Our vaccine process is sort of always one step behind because of this long production process and trying to update the vaccine to whats circulating, Dr. Hensley said. The World Health Organization meets twice a year, once for the Southern Hemisphere and once for the Northern Hemisphere, to examine global flu surveillance and recommend the flu strains they expect will cause the most illness.
This puts a huge burden on manufacturers, Dr. Karron said. In the Northern Hemisphere, they learn the W.H.O. recommendations in February and have only about six months to make vaccines. They sell it very cheaply, Dr. Karron said, about $10 to 20 a dose, and have to throw away anything unsold at the end of the season. The flu vaccine is not a blockbuster moneymaker, she said.
Understanding the flu viruss trickery explains some of the vaccines quirks. Why do some vaccine strains partly protect against nonvaccine strains? The HA and NA may look similar enough to the vaccine strain that antibodies attack it anyway.
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Why Should I Get The Flu Vaccine
Nationally, influenza vaccination prevented an estimated 7.52 million illnesses, 3.69 million medical visits, 105,000 hospitalizations, and 6,300 deaths due to influenza during the 2019-2020 season. When more people get vaccinated against the flu, less flu can spread through the community.
It is especially important to get the flu vaccine during the COVID-19 pandemic:
- Flu vaccination reduces the prevalence and severity of illness caused by flu, reducing symptoms that might be confused with those of COVID-19
- It will reduce the overall burden of respiratory illness that will protect people at higher risk for severe illness of both flu and COVID-19
- The reduction of outpatient illnesses, hospitalizations, and intensive care unit admissions from flu vaccination will alleviate stress on the health care system
For additional information, please see the CDC page: This Season a Flu Vaccine is More Important than Ever!
Special Consideration Regarding Egg Allergy
People with egg allergies can receive any licensed, recommended age-appropriate influenza vaccine that is otherwise appropriate. People who have a history of severe egg allergy should be vaccinated in a medical setting, supervised by a health care provider who is able to recognize and manage severe allergic reactions. Two completely egg-free flu vaccine options are available: quadrivalent recombinant vaccine and quadrivalent cell-based vaccine.
It takes about two weeks after vaccination for antibodies that protect against flu to develop in the body.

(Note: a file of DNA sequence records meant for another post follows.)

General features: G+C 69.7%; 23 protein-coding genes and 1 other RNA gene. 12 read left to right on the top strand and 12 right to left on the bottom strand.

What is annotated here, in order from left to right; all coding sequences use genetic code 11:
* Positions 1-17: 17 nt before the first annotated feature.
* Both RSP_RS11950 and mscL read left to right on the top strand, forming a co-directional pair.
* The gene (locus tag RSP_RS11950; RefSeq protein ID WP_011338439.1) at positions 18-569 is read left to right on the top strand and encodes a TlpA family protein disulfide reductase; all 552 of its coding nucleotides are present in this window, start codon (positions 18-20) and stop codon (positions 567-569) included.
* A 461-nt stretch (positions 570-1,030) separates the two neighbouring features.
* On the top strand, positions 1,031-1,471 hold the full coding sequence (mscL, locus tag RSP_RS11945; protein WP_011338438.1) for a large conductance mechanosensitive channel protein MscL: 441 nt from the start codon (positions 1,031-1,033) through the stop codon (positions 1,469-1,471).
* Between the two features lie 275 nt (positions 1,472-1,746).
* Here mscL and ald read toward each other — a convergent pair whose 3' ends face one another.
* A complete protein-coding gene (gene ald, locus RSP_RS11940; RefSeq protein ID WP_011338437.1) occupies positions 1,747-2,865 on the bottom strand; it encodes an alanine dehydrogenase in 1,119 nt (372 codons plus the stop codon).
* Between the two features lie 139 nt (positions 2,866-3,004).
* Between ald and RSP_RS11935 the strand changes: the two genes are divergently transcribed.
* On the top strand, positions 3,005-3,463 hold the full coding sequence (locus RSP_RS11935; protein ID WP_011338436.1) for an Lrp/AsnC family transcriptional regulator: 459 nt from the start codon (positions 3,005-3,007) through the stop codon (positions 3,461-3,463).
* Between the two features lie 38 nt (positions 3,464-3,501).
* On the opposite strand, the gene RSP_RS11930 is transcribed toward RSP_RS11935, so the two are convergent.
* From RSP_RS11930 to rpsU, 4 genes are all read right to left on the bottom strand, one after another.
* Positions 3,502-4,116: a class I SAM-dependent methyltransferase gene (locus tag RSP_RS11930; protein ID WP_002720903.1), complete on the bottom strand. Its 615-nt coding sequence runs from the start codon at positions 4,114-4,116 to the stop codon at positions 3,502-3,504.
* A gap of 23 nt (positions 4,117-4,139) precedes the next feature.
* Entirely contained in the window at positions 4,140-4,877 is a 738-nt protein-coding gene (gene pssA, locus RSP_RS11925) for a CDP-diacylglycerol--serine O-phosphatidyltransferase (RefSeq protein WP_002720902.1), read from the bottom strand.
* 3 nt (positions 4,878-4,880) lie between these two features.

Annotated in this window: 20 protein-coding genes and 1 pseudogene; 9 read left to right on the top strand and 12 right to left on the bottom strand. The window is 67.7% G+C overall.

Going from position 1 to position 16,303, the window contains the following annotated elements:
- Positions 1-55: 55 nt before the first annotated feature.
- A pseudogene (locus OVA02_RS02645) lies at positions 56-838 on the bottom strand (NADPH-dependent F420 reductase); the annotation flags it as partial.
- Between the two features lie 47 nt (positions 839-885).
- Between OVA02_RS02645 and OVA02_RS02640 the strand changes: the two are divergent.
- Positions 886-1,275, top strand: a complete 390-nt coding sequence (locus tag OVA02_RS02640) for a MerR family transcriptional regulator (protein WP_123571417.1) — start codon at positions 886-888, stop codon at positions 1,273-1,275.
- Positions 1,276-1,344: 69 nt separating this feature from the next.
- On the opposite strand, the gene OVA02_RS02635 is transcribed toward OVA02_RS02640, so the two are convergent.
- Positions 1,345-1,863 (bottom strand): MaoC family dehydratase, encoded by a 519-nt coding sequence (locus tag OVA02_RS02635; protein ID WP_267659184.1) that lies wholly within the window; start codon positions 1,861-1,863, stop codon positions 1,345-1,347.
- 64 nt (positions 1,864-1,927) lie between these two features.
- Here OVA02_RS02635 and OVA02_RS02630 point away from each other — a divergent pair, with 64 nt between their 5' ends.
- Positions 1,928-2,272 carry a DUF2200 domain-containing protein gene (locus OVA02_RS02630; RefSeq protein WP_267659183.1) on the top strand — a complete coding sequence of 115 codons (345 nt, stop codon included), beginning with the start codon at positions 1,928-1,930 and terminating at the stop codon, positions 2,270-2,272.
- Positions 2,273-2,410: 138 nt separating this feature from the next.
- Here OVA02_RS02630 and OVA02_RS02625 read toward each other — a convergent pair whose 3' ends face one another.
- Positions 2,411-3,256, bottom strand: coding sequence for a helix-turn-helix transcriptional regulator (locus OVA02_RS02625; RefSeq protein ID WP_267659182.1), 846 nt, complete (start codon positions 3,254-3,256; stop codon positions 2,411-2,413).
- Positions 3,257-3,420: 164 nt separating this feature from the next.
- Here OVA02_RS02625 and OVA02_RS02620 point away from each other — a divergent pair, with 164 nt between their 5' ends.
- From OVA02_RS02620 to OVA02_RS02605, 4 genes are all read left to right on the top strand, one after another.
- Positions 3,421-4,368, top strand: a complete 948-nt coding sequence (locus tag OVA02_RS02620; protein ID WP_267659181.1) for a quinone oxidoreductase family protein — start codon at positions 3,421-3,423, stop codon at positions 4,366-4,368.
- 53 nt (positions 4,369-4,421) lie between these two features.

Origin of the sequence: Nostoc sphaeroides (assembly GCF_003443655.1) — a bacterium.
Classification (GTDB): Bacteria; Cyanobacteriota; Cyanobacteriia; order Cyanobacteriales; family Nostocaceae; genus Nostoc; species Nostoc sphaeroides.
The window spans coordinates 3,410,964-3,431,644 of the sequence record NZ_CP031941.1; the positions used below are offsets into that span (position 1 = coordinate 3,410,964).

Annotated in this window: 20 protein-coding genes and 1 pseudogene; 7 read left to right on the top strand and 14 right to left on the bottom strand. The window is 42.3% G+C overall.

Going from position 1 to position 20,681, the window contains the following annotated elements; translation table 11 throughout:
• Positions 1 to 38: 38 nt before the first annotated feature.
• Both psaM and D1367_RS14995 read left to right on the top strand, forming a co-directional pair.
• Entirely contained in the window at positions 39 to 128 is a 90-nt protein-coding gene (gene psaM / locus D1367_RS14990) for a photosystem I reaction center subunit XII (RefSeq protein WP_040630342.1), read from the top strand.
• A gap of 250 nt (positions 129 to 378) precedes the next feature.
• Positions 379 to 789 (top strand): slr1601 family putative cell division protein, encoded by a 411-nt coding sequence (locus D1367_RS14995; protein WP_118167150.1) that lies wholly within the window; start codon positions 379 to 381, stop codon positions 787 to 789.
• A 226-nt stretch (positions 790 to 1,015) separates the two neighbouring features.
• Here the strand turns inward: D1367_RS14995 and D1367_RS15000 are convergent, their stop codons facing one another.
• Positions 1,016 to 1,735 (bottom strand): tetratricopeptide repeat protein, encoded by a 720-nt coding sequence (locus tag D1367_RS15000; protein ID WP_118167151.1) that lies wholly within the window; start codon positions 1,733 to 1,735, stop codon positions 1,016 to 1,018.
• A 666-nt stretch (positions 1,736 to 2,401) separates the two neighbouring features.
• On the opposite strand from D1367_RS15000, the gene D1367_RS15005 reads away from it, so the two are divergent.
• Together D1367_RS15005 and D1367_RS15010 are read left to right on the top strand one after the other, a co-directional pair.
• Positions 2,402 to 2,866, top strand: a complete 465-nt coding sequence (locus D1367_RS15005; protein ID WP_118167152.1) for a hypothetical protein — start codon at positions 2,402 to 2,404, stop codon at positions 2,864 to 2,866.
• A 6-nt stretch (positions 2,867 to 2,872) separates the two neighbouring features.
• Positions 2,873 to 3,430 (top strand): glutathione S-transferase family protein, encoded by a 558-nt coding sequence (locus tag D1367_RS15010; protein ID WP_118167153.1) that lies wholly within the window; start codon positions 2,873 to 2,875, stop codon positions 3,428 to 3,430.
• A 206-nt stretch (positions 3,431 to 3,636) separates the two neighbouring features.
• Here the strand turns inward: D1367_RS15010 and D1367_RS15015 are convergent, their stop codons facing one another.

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Whos Most At Risk Of Getting The Flu
Typically, children and older people are most at risk of getting sick with influenza. The best way to protect babies who are too young to be vaccinated is to make sure people around them are vaccinated. Occasionally, a flu virus will circulate that disproportionately affects young and middle-age adults.
You also can reduce the spread of the flu and its effects by taking such practical measures as washing your hands, covering coughs and sneezes, and staying home when youre sick.
The FDA has approved numerous vaccines for the prevention of influenza. But if you do get the flu, there are FDA-approved antiviral drugs, available by prescription, to treat your illness. There are several FDA-approved antiviral drugs recommended by the CDC for use against circulating influenza viruses. These drugs work best if started soon after the onset of symptoms .
Myth #: Catching The Flu Builds Your Immunity More Than The Vaccine
Fact: Having heard that the flu shot doesnt always work, some are led to believe that getting the flu will boost your immunity more than the flu shot.
Theres no truth to this claim. And sitting around waiting for the flu to strike is certainly not a good idea.
The flu can get serious fast, especially in children and older adults. But it also carries risks of complications for healthy people. Getting vaccinated is much safer, and comes with the same immunity benefits. And no, the flu shot doesnt weaken your immune system. Rather, its the opposite. The immune response the flu shot triggers helps get your body ready if youre exposed to the active virus.
While protecting you, the flu shot also protects loved ones around you from getting sick. Once your body builds immunity which takes two weeks you cant pass flu germs to anyone else. Now thats something you can feel good about.
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Why Do I Need A Flu Vaccine Every Year
A flu vaccine is needed every season for two reasons. First, a persons immune protection from vaccination declines over time, so an annual vaccine is needed for optimal protection. Second, because flu viruses are constantly changing, flu vaccines may be updated from one season to the next to protect against the viruses that research suggests may be most common during the upcoming flu season. For the best protection, everyone 6 months and older should get vaccinated annually.
Boosters May Provide Longer
Boosters are designed to do exactly that to boost your bodys initial response to a vaccine and provide more protection against a particular pathogen. And its not that unusual for a vaccine aimed at preventing a viral illness to require boosters, Dr. Bernard Camins, medical director for infection prevention at the Mount Sinai Health System, told TODAY, pointing to the two-dose childhood measles, mumps and rubella vaccine. In this situation, were finding out that even with the COVID-19 vaccines, you do need boosters, he said.
Researchers are looking at two major factors that will determine whether or not we’ll eventually need more boosters. First, does the protection provided by the vaccines wane over time? And second, are the current COVID-19 vaccines still relatively well matched to the version of the virus thats circulating right now?
If the protection dissipates over time, as appeared to be the case with the initial two-shot doses, then we might eventually need another round of boosters to amp up our immune responses.
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Why Should People Get Vaccinated Against Flu